Black Country Steam, Western Region Operations, 1948–1967 (Hardback)
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The railway lines of the heavily industrialised Black Country were of considerable commercial importance to the fortunes of the Great Western Railway and its successor, the Western Region of British Railways. Nevertheless, they received little attention from both photographers of the railway scene and contemporary railway publishers alike. Perhaps understandably, photographers, particularly in the post-war austerity years, chose to eschew the grimy industrial landscape of North West Worcestershire and South East Staffordshire and save their expensive film stock for more idyllic scenery elsewhere.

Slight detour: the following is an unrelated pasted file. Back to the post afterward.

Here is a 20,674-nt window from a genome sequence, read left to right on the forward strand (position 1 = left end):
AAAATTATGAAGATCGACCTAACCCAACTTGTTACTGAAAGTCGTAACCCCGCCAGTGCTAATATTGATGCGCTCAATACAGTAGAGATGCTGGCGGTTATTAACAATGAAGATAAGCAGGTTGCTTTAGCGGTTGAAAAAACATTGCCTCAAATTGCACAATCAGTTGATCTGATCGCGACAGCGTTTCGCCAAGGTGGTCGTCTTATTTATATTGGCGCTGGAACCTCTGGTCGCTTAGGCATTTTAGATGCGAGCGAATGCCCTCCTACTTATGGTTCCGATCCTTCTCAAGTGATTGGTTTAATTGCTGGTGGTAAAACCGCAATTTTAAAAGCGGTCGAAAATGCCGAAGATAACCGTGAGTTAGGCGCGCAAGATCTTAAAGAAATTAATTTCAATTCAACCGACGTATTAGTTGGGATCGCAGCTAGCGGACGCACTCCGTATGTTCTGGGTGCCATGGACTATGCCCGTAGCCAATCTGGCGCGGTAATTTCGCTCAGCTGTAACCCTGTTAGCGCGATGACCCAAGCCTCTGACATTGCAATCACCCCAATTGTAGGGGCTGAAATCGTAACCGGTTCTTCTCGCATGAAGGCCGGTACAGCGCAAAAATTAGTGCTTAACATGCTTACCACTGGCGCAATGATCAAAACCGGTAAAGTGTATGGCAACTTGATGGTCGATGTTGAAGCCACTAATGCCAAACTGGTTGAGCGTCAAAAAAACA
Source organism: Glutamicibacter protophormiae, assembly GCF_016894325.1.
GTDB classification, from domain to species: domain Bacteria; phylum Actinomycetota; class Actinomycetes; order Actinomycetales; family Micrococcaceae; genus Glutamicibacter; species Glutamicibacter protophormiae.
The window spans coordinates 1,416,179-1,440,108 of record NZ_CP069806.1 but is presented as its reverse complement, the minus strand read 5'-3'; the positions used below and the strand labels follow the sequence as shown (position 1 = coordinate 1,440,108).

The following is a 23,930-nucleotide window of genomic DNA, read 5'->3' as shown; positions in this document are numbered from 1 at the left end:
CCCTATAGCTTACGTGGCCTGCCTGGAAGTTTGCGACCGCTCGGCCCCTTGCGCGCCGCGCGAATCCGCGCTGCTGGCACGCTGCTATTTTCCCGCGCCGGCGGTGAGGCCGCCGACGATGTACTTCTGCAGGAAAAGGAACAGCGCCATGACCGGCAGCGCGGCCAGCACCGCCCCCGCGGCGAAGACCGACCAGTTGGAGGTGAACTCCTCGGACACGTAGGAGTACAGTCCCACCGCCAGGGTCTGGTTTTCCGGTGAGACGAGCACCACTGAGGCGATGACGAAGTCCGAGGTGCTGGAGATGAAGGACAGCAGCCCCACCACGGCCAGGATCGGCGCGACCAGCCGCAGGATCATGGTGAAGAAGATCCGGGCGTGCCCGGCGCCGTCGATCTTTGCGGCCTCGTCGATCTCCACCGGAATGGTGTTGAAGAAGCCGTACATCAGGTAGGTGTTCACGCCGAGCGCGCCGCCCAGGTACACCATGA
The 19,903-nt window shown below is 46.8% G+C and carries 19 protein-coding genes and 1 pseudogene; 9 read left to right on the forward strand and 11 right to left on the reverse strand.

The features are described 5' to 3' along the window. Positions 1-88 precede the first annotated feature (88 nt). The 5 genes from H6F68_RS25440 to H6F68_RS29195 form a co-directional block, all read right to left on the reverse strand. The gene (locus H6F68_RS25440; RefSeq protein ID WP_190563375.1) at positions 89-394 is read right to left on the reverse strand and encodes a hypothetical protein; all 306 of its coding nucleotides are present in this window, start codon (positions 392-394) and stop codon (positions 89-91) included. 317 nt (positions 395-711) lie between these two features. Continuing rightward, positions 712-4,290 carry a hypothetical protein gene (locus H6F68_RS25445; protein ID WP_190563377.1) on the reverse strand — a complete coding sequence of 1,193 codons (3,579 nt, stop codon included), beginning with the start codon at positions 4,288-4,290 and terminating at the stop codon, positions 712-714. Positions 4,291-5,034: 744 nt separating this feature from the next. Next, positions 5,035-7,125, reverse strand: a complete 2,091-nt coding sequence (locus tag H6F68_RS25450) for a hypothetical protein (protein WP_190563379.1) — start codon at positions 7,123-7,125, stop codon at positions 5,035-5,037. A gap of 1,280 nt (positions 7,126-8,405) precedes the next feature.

The book seeks to redress that previous lack of attention, by presenting a significant selection of hitherto unpublished photographs, principally by locally based enthusiasts, accompanied by informative captions. Throughout the period from nationalisation to the ultimate demise of steam it follows the respective former GW routes through the region in a logical manner, depicting the wide variety of the locomotive power employed to haul the diverse traffic generated by the local industry, and the sidings and yards that served it. Coverage is also given to local locomotive running sheds and maintenance facilities.
Most of the featured lines have now closed, as is also true of much of the heavy industry. A resident from the immediate post-war years would find the area unrecognisable, but it is to be hoped that the book will rekindle memories of a landscape now lost forever.
As featured in the article: '“Arrow Brettell Lane Station, 1961 Express” trundles into the station'Black Country Bugle
Highlight: 'An invaluable record of the final days
of the steam age in our region.'
Review as featured inBlack Country Bugle
This is another must have book. Containing many previously unseen photographs it covers the industrial heart of the Black Country. It brought back some happy memories of travel before deiselisation.James Simmonds